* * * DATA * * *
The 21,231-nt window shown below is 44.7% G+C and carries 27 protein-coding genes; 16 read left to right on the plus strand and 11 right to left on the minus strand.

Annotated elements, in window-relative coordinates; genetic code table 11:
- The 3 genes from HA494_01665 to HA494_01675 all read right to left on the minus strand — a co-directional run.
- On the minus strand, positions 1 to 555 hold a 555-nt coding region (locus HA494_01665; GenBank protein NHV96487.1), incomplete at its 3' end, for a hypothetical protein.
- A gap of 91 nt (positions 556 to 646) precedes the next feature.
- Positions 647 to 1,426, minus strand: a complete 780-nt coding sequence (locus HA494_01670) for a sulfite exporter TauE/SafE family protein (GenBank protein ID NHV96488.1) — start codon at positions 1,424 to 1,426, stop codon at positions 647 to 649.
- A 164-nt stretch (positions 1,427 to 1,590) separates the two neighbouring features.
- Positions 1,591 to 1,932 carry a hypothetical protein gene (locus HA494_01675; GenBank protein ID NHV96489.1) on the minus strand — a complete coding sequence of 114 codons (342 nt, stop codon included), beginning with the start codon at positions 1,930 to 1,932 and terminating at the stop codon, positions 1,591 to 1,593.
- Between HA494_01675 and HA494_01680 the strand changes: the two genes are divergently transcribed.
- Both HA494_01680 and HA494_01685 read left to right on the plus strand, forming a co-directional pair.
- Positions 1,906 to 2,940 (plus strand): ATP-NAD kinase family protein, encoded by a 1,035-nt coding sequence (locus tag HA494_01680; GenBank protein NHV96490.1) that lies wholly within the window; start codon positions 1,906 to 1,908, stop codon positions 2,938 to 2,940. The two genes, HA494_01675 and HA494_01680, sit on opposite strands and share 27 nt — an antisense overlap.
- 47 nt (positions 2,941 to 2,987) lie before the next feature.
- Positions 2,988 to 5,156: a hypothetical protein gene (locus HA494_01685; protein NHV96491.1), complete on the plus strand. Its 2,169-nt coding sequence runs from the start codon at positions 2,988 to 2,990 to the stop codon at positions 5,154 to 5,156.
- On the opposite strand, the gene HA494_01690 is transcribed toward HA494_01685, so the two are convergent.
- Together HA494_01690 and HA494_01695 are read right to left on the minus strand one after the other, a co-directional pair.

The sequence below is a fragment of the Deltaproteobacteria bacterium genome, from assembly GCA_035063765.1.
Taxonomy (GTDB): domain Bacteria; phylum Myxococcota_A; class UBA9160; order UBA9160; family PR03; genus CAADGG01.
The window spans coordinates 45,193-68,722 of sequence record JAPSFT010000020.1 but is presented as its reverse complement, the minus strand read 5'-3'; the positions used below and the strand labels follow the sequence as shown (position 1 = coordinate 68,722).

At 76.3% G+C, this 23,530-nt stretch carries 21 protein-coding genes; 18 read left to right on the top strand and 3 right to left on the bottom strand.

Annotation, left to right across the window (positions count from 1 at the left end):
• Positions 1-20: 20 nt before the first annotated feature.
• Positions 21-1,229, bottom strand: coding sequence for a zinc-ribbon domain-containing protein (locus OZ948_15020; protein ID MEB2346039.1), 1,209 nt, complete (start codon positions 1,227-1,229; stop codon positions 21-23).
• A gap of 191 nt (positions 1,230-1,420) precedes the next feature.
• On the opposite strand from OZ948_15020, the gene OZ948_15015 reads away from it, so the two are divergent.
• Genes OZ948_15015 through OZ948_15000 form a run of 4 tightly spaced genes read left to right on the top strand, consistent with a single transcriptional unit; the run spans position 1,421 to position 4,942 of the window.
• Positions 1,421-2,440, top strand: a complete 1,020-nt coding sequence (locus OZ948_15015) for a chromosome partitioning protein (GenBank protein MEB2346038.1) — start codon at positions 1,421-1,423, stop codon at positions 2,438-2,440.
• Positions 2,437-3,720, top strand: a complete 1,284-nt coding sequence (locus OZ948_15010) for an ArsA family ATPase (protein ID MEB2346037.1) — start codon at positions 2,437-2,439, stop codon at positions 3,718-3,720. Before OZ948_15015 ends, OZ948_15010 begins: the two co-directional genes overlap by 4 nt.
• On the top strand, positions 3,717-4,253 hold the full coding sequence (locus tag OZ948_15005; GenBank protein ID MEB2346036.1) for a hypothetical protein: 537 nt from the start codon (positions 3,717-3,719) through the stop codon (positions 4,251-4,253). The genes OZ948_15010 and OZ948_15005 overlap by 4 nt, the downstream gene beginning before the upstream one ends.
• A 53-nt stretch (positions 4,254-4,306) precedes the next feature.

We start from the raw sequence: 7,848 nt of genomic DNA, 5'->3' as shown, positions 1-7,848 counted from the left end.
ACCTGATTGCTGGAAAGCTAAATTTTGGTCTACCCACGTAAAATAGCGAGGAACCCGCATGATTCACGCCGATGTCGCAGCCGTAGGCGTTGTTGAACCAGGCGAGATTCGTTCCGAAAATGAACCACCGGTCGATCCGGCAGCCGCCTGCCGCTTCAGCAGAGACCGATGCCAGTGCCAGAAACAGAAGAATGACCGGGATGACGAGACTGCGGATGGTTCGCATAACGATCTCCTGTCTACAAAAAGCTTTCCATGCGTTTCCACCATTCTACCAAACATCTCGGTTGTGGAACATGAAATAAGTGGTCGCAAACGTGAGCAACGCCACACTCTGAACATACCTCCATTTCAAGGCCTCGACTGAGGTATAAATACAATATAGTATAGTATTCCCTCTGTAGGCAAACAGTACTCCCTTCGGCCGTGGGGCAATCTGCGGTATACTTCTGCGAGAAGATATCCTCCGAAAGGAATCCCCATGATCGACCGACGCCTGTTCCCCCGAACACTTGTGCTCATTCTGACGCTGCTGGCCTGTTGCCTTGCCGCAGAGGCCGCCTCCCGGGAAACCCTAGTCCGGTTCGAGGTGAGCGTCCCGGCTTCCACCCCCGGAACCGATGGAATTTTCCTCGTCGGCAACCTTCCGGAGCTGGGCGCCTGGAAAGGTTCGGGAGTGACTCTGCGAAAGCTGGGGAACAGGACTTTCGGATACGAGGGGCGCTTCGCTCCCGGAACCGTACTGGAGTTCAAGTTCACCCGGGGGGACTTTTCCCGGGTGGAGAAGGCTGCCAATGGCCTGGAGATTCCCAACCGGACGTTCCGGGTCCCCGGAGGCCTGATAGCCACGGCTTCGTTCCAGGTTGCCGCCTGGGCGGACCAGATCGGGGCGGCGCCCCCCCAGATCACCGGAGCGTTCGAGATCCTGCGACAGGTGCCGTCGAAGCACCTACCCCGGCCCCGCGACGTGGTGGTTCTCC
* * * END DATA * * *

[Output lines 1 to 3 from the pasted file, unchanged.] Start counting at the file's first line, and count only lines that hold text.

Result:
The 21,231-nt window shown below is 44.7% G+C and carries 27 protein-coding genes; 16 read left to right on the plus strand and 11 right to left on the minus strand.

Annotated elements, in window-relative coordinates; genetic code table 11:
- The 3 genes from HA494_01665 to HA494_01675 all read right to left on the minus strand — a co-directional run.